vaccines

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Anonymous

We have been having a lot of our newborn calves die from calf scours. What is the best vaccine for this ,as well as mastitis and respitory. Please respond



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Anonymous

I'm sorry to hear you've been losing your calves.

Besides actual vaccine names, consider first having your vet determine exactly what virus/bacteria/parasite is causing the deaths.

Second, see about sanitizing the area your calves are born/raised in, or moving them to clean ground once you find out what you're dealing with.

Third, when you do vaccinate, make certain you follow all of the manufacturer's directions to the letter. Refrigerate and protect the vaccine from heat and light, don't contaminate your vaccine by sticking used needles into it, give the recommended number of doses in the time frame recommended, and give the vaccine as directed, whether SQ or IM.

If you're dealing with a virus, all you can do is give supportive care, once the above factors have been dealt with. Antibiotics can be effective against bacteria that causes a primary or secondary infection, but not viruses.

As for specific vaccines, we use Cattlemaster 4 (and it's a VERY fragile vaccine once mixed), Scourguard 3KC, a good 8 way, Staybred VLS, and a good pinkeye vaccine on our herd. The vaccines most effective on your herd will vary according to the area you are in and the prevalent diseases in your area.

Look around your place and see if your water supply and/or calving/nursery grounds could be contaminated. Make sure you and others who work with your livestock aren't carrying the disease from animal to animal on your hands, clothing, shoes, syringes, needles, bottles, etc.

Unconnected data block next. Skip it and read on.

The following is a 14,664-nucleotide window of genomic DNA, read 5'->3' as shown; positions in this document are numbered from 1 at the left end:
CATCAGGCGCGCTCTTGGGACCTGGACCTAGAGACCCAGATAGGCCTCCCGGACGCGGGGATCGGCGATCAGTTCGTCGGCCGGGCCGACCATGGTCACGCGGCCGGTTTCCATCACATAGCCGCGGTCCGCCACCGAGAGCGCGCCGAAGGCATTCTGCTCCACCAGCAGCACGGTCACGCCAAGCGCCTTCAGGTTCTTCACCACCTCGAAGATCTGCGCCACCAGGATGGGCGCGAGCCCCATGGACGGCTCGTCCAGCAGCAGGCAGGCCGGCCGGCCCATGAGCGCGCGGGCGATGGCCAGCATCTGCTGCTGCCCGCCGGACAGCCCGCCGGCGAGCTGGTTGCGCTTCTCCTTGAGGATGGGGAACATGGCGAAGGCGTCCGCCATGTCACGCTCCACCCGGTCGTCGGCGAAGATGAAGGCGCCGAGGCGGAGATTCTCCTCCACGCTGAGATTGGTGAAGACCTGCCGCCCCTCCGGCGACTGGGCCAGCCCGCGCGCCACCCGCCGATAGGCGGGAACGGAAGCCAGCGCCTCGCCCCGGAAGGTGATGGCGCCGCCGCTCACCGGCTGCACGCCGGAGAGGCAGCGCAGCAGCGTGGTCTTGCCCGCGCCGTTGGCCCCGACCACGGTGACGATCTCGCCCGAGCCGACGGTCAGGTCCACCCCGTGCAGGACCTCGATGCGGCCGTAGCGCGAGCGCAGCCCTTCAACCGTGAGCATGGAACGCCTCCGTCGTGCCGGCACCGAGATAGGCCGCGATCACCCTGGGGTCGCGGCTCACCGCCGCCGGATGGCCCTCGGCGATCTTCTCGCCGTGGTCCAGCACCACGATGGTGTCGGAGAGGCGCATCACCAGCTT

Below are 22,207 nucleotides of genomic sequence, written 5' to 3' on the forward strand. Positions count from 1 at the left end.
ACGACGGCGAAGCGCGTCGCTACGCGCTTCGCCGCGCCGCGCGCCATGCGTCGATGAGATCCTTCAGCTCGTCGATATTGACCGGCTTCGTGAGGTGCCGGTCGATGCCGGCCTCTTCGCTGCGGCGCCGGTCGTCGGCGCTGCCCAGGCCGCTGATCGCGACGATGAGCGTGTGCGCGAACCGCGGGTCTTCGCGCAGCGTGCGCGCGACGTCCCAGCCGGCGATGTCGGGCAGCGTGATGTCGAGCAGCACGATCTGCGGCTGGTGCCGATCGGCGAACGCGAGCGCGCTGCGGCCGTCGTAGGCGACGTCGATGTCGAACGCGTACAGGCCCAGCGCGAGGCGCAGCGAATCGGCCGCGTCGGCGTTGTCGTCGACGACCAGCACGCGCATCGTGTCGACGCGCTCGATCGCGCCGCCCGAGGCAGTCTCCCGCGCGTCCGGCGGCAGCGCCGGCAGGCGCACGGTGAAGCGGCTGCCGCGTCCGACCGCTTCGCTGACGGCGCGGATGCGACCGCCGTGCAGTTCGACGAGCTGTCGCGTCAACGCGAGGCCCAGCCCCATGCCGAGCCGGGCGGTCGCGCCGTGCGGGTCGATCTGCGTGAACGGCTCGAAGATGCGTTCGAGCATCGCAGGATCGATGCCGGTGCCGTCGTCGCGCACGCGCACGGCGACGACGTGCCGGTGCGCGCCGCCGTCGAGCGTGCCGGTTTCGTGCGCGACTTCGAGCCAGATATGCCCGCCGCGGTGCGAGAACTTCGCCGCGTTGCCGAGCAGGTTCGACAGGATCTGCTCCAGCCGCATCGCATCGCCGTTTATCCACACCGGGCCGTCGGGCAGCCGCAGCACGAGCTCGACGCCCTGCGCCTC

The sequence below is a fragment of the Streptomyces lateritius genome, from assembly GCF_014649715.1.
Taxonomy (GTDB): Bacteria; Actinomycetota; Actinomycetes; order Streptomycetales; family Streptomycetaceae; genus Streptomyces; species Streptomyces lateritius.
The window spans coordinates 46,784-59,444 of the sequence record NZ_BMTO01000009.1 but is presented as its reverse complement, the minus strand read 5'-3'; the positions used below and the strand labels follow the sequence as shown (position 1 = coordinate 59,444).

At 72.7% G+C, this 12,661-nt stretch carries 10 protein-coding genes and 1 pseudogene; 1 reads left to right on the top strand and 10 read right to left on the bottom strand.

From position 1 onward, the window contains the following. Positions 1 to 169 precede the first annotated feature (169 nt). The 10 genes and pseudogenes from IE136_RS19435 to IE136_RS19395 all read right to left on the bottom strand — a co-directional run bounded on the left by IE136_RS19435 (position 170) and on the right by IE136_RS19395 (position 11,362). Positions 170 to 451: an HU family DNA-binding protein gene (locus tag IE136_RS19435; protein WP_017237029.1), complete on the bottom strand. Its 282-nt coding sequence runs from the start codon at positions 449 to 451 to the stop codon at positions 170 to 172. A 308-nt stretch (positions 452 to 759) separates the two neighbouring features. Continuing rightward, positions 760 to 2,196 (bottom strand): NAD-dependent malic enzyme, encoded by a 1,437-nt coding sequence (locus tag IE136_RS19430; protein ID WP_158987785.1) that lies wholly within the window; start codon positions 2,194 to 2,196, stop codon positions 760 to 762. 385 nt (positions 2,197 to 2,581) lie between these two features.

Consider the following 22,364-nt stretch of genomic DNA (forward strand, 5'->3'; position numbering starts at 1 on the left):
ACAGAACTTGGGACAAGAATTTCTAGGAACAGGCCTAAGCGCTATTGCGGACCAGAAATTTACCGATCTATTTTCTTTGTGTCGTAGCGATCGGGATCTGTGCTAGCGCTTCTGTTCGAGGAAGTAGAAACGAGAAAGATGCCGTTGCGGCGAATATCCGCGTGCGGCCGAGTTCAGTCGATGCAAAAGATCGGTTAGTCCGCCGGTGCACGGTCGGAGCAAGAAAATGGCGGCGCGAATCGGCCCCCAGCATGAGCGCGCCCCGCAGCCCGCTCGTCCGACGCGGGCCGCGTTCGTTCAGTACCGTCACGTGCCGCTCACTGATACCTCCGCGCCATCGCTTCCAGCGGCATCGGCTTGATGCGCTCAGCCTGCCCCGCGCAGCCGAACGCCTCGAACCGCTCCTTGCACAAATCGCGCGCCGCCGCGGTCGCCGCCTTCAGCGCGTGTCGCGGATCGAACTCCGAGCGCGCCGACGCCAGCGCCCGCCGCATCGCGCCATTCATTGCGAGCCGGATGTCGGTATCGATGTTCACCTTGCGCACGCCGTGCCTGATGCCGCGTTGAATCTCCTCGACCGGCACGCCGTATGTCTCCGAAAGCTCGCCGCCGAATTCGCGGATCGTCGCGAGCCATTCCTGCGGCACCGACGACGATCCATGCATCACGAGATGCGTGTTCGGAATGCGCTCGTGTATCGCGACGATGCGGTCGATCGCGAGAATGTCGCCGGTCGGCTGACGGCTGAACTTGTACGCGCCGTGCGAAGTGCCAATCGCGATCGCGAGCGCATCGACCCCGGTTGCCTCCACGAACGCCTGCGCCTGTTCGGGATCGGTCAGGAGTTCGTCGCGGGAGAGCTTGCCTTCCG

Rafter L Murray Greys
 
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Anonymous

> I'm sorry to hear you've been
> losing your calves.

> Besides actual vaccine names,
> consider first having your vet
> determine exactly what
> virus/bacteria/parasite is causing
> the deaths.

> Second, see about sanitizing the
> area your calves are born/raised
> in, or moving them to clean ground
> once you find out what you're
> dealing with.

> Third, when you do vaccinate, make
> certain you follow all of the
> manufacturer's directions to the
> letter. Refrigerate and protect
> the vaccine from heat and light,
> don't contaminate your vaccine by
> sticking used needles into it,
> give the recommended number of
> doses in the time frame
> recommended, and give the vaccine
> as directed, whether SQ or IM.

> If you're dealing with a virus,
> all you can do is give supportive
> care, once the above factors have
> been dealt with. Antibiotics can
> be effective against bacteria that
> causes a primary or secondary
> infection, but not viruses.

> As for specific vaccines, we use
> Cattlemaster 4 (and it's a VERY
> fragile vaccine once mixed),
> Scourguard 3KC, a good 8 way,
> Staybred VLS, and a good pinkeye
> vaccine on our herd. The vaccines